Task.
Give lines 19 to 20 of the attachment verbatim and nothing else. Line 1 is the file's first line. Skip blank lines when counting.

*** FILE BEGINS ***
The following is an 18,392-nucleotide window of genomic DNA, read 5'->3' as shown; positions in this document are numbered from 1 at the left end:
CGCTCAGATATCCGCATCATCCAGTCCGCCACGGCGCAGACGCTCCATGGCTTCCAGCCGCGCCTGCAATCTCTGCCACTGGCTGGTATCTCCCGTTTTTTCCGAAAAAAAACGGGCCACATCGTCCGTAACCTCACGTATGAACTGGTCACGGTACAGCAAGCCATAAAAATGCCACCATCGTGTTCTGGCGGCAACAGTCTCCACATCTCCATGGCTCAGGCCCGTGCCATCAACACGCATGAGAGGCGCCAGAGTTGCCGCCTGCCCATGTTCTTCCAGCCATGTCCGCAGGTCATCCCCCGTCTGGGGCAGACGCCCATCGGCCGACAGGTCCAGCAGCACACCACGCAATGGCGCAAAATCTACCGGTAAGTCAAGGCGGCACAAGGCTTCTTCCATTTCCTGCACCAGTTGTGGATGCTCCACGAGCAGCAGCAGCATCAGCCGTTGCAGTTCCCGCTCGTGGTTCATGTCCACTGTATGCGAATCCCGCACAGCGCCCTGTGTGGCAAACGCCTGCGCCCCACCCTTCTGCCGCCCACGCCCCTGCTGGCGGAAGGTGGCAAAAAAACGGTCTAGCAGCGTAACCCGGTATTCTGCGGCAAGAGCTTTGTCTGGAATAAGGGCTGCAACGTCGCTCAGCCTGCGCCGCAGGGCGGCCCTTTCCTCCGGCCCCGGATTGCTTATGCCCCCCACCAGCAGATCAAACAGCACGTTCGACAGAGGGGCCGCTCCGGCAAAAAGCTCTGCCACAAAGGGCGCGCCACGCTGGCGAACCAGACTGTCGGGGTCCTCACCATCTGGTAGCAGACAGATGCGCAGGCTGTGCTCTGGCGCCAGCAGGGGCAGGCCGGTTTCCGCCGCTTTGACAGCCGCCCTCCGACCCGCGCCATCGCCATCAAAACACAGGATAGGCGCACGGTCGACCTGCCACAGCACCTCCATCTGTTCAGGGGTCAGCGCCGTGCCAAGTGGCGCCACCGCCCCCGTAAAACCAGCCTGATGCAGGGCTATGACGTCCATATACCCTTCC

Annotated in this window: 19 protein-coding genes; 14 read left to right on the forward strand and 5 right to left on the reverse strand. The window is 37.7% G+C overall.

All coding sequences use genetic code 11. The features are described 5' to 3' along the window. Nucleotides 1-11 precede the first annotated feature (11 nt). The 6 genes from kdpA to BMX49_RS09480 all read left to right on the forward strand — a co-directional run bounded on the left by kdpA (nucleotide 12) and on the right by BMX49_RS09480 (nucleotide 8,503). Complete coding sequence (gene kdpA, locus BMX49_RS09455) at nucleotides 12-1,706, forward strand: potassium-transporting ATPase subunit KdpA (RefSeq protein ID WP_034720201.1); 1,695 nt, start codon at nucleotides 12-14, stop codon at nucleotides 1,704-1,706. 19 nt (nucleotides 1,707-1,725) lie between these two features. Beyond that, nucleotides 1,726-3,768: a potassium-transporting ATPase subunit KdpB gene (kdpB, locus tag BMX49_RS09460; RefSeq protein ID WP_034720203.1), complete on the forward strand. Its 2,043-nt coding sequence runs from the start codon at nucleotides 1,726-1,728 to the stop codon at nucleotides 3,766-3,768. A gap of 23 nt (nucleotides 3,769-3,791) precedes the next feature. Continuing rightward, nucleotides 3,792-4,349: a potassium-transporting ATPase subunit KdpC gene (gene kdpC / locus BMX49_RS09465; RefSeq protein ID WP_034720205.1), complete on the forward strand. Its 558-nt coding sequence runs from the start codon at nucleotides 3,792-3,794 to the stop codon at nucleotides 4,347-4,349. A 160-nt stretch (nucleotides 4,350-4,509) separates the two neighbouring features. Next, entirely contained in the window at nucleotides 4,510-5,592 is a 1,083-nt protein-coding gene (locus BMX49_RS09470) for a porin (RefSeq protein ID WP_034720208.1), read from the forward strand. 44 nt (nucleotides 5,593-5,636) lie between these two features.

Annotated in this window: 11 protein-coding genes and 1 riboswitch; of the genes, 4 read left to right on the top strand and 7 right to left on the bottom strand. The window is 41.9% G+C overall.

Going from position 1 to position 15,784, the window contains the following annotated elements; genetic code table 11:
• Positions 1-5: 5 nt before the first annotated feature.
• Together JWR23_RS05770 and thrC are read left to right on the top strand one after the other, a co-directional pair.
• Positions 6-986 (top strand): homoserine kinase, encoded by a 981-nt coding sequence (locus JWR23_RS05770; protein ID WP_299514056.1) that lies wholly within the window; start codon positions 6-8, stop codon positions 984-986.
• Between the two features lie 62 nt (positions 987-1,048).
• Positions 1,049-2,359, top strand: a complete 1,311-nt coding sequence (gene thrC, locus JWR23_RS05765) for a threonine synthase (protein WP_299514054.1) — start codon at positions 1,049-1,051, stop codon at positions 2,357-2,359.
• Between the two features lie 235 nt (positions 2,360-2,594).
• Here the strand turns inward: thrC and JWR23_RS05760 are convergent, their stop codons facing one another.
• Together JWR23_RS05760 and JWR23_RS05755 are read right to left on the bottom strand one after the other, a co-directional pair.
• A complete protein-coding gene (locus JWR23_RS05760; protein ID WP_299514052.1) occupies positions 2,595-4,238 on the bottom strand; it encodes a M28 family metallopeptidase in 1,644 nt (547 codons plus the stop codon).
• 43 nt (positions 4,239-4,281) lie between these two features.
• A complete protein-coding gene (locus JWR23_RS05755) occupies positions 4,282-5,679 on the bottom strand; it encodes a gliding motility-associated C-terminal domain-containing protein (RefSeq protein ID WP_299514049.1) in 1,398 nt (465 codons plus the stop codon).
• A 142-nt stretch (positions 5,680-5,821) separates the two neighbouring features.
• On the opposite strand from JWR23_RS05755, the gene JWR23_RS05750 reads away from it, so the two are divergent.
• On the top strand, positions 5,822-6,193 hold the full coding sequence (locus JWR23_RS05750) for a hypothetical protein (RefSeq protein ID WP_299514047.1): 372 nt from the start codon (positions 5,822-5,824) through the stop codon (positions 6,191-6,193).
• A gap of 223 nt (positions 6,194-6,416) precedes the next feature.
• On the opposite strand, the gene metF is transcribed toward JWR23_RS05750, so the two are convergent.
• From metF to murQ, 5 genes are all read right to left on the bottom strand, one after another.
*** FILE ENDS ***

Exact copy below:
• On the opposite strand from JWR23_RS05755, the gene JWR23_RS05750 reads away from it, so the two are divergent.
• On the top strand, positions 5,822-6,193 hold the full coding sequence (locus JWR23_RS05750) for a hypothetical protein (RefSeq protein ID WP_299514047.1): 372 nt from the start codon (positions 5,822-5,824) through the stop codon (positions 6,191-6,193).